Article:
Pick the idea that excites you the most, and you’ll find that its momentum will conjure up a whole new story world, replete with fascinating new characters! And if that’s not enough, generate your own with the Idea Engine, or peruse these lists of scene ideas, flash fiction prompts, and writing prompts.
These creative writing activities or exercises can be used in a classroom or workshop situation.
While at summer camp over a decade ago, five teenagers’ lives became irrevocably intertwined. As passengers disembark from a transatlantic flight, they start to experience amnesia—all of the passengers except one. A writer loses the ability to distinguish reality from the fantastical worlds of his or her stories. The protagonist is obsessed with serial killers and decides to make a documentary film reenacting their most horrific crimes. Some relationships aren’t simple enough to be classified as toxic or healthy. In a country that rants and raves about freedom, the government decides that its people should not be allowed to drink liquor.
On the first day of school, two best friends discover a frightening secret about one of their new teachers.
Then present individuals or small groups with a statement that inappropriately "tells," such as Jane did what she always did when she was angry with her father.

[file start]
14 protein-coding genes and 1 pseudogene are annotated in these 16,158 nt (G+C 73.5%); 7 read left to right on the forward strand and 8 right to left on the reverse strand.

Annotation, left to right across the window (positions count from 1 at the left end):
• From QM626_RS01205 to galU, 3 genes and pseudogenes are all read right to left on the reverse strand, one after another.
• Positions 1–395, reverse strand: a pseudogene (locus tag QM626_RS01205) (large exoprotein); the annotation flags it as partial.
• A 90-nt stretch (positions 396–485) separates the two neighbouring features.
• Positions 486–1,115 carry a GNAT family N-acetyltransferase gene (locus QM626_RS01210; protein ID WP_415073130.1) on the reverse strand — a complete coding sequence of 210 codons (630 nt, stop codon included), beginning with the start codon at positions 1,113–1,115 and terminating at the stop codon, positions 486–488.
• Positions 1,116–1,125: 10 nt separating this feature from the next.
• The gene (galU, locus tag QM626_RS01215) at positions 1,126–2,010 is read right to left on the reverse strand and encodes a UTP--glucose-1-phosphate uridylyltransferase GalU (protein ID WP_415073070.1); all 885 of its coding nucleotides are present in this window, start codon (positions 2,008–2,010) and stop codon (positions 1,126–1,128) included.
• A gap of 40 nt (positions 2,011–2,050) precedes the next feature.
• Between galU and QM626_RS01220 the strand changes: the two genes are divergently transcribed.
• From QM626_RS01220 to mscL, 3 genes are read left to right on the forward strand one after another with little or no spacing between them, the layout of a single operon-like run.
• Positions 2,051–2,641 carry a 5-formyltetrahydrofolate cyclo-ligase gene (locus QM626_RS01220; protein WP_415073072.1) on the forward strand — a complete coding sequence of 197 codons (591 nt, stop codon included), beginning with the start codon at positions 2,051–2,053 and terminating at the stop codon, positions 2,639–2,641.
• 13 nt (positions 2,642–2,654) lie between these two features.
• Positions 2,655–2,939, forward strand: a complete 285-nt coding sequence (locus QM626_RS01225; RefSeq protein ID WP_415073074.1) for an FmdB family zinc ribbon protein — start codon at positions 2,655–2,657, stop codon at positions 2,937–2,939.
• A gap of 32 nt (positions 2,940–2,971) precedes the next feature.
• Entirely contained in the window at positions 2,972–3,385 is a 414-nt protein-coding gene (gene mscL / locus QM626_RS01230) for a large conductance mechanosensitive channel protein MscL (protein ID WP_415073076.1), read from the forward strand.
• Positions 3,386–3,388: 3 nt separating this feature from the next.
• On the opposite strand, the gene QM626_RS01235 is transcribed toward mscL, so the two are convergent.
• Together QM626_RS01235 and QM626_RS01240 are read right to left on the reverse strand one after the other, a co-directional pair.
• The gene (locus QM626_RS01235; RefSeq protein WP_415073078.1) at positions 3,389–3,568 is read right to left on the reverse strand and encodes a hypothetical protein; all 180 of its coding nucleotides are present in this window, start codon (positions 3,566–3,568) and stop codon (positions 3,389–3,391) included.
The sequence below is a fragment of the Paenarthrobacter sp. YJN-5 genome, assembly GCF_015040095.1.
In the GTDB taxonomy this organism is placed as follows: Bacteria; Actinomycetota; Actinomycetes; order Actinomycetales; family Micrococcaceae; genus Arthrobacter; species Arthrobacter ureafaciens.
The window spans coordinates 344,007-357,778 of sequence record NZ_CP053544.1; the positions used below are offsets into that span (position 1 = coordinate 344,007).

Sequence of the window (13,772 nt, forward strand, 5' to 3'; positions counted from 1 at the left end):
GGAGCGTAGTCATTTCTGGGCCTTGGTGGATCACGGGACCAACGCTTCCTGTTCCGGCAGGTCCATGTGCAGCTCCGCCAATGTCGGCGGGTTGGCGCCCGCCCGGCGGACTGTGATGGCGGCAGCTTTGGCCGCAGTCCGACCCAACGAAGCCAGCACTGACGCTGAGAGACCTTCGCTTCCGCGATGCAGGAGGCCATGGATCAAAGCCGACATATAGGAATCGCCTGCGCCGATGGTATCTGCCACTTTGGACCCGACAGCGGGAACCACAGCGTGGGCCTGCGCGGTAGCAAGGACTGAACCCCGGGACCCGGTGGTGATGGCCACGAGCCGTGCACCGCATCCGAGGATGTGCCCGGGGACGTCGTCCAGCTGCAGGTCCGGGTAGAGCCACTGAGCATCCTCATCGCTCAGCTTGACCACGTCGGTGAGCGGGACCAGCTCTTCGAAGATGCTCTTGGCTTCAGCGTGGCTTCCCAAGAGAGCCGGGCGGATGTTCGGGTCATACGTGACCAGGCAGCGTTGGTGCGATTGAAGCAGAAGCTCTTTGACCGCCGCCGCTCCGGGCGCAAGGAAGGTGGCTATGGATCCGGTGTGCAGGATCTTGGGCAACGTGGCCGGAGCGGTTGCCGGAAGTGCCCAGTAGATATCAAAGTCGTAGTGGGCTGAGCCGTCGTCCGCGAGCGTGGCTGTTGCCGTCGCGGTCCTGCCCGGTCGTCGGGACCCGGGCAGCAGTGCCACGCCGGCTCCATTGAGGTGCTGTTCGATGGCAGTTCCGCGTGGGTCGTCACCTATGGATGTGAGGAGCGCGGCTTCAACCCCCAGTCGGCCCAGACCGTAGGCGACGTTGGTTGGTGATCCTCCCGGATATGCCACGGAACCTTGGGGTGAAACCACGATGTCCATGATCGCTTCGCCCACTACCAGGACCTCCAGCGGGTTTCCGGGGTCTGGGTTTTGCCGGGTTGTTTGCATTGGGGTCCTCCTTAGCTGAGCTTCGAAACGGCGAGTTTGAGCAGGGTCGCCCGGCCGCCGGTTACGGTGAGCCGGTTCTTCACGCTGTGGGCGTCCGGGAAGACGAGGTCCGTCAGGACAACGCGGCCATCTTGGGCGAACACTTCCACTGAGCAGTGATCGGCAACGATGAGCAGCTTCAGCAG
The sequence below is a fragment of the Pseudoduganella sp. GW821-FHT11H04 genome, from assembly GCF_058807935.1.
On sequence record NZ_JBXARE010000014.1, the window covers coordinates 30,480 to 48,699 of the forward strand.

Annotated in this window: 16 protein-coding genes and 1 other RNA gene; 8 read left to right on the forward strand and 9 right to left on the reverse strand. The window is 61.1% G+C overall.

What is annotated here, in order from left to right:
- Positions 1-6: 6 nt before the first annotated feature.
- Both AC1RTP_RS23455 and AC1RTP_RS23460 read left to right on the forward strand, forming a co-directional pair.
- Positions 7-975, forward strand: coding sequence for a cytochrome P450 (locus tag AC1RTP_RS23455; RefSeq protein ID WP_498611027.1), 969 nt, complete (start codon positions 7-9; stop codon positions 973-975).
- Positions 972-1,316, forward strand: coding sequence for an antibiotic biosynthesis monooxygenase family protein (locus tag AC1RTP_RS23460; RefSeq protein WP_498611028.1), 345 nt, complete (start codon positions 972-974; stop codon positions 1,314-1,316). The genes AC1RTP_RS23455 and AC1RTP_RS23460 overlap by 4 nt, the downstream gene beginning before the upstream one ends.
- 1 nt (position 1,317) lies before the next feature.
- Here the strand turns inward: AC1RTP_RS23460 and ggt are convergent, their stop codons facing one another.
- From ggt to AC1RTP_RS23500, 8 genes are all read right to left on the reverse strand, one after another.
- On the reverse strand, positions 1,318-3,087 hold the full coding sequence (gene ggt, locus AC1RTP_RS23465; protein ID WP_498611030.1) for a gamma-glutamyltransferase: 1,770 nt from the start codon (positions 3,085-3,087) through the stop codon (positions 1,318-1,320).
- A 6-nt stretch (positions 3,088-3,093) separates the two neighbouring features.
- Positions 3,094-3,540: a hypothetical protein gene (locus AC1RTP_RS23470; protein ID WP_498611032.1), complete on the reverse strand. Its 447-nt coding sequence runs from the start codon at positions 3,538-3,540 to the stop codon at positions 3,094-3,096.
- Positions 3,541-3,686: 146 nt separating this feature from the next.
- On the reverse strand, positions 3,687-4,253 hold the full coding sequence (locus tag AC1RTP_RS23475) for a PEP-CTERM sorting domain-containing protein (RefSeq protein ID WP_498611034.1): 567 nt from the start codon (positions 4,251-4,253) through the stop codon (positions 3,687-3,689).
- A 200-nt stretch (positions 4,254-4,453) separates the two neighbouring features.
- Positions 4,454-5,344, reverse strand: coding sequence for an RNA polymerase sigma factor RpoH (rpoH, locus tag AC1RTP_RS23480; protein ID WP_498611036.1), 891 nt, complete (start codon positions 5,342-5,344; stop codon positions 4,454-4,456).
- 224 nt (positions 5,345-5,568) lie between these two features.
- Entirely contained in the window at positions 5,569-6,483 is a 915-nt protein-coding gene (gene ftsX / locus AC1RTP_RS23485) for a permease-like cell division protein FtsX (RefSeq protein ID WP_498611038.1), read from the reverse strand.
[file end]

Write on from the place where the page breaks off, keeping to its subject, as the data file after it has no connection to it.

She turned away from him and tried to get her brother on-side by rolling her eyes.
Something unexpected happens, and the guests are drawn into a weekend of pranks and hijinks.
Now their paths have crossed again, and they must all come to terms with what happened that summer. Someone is sitting on a park bench reading a news article about a recent string of crimes. The farther they go from the plane, the more severe their amnesia becomes. Writing about a complex relationship is, well, complex. Write a story set during Prohibition in the United States. The setting is a festive party honoring the holiday of your choosing.
For example: During this creative writing activity, encourage group members to ask questions that reveal character, rather than only questions about appearance.
For example, someone might ask "How does your character express anger? " The answers may be kept short or, if you have time, answers may explain the "why" of the response, such as "My character suppresses his anger because when he was a teenager, in a fit of rage, he slammed the car door as hard as he could and caught his dog in the door as the dog tried to jump out after him.